Word On the Platinum Triangle real estate street is that the epic Bel Air compound of recently deceased media tycoon A. Jerrold “Jerry” Perenchio is set to hit the market an elephantine asking price of $350,000,000, making it the most expensive property available on the open market in the United States.
The 10.3-acre spread, known as Chartwell, is anchored by an imperial, limestone-faced chateau-style mansion of about 25,000-square-feet designed by architect Sumner Spaulding in the 1930s for a property developer who built it as a gift for his wife who, unfortunately for him, hated its unabashed opulence and never moved in.
the Kirkeby Mansion sits at 750 Bel Air Road, in Bel Air. (Bel Air Hillbillies just doesn’t have the same ring to it as Beverly Hillbillies.) As its name implies, the home was owned by a man named Kirkeby, Arnold Kirkeby. Originally from Chicago, Kirkeby was a hotelier who made his millions from an eponymous chain of hotels. His Kirkeby Hotels empire began in the Windy City, with the legendary Drake Hotel. He also operated luxury hotels such as the Beverly Wilshire Hotel in Los Angeles, the Warwick in New York, and Hotel Nacional de Cuba in Havana.
However, Kirkeby was not the man who built the Hillbillies’ heaven.
In the 1930s, an engineer commissioned the house to be built for $2 million. Bear in mind that’s Great Depression money. That translates to about $37 million today. Atkinson presented it as a gift to his wife. That backfired. She found the home to be too opulent, and refused it. Atkinson flipped the place to Kirkeby instead.
Kirkeby rented out his home to The Beverly Hillbillies production for $500 per day. The house had previously been used in Jerry Lewis’ Cinderfella. Years after the Clampetts went off the air, the rotund rappers the Fat Boys turned up in the mansion in their comedy Disorderlies. It can also be seen in Sylvester Stallone’s arm wrestling epic, Over the Top.
The massive mansion sat empty until the 1940s when it was acquired by hotelier Arnold Kirkeby whose family hung on to the property until 1986, during which time it wasfeatured as the Clampett family’s Bevery Hills mansion on the 1960s sitcom “The Beverly Hillbillies.” After it was acquired by Mister Perenchio, über-tony French decorator Henri Samuel, whose clients include members of the Vanderbilt and Rothschild families, was brought in oversee a multi-million dollar refresh of the monumental manse and a joint press release from listing brokers at Coldwell Banker Global Luxury, Hilton & Hyland and Berkshire Hathaway HomeServices indicates the 18th century French Neoclassical inspired mansion includes a “ballroom, world-class wine cellar, formal salon and period-paneled dining room.”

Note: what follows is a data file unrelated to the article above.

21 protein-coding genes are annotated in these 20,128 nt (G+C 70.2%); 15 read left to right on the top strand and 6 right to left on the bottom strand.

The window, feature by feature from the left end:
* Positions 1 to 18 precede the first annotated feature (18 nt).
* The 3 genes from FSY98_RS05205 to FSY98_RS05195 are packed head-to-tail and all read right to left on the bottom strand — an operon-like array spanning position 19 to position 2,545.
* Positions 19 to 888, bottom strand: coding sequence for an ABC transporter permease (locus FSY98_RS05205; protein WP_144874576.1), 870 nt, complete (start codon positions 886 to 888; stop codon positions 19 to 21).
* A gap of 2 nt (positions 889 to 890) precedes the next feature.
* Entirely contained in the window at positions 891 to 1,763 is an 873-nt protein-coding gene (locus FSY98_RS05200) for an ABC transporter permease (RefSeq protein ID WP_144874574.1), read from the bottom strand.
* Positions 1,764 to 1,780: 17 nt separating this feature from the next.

Construction on the Kirkeby Mansion, which began in 1933 and took five years to carry out, cost a whopping $2 million – and we’re talking 1930s money! The home was commissioned by a wealthy engineer named Lynn Atkinson. When it was completed, the French neoclassical Beaux Arts-style property featured ten bedrooms, twelve baths, 21,523 square feet of living space, a copper roof, walnut paneling, several Baccarat chandeliers, a 150-foot waterfall, gold-plated doorknobs and bathroom fixtures, a pipe organ, an orchestra stage, an elevator that ran seventy feet below ground, underground tunnels that led from the home to the pool area, and a landing pad for autogyros (yeah, I had to look that one up, too).
Supposedly Atkinson had the place built for his wife, Berenice, as a surprise and when he first brought her there, under the ruse of attending a party, she took one look at the opulent manse and said, “Who would ever live in a house like this? It’s so grandiose.” Fail! The Atkinsons never wound up living on the premises and the pad was eventually acquired by hotelier Arnold Kirkeby in 1945 for about $250,000.
The Atkinsons never wound up living on the premises and the pad was eventually acquired by hotelier Arnold Kirkeby in 1945 for about $250,000.
There are quite a few differing reports as to how and why Kirkeby came to own the mansion, including the rumor that Atkinson owed Kirkeby capital for a gambling debt, that Kirkeby had actually bankrolled the house for Atkinson and, when funds ran out, was given the keys, and that Atkinson had lost a bundle of money that he had borrowed from Kirkeby in order to invest in floating islands during World War II. Whatever the case may be, Arnold and his wife, Carlotta, acquired the manse in 1945 and, from that time on, the pad was known as the Kirkeby Mansion. In a fateful decision, Arnold decided to allow The Beverly Hillbillies to film at his estate at a rate of $500 a day because he apparently thought the show would be a dud.
It ended up becoming a colossal hit, turning his house into a major tourist trap, but Arnold never lived to see that day. He passed away in a plane crash on March 1, 1962, several months before the first episode ever aired. Carlotta continued to live in the mansion until her death in 1986, but apparently the countless fans of the series who stalked the abode drove her crazy. After Carlotta passed away, the residence was purchased by TV executive Jerry Perenchio for $13.7 million. And while Jerry did spend the next five years remodeling the interior of the property (which did not appear in The Beverly Hillbillies or Cinderfella), he did NOT demolish it and the exterior was left completely intact (except for the roof area). To deter the hoards of tourists who would stop by to stalk the mansion on a regular basis, Jerry also had the entrance gate moved to a different part of the property, rendering the place invisible from the street.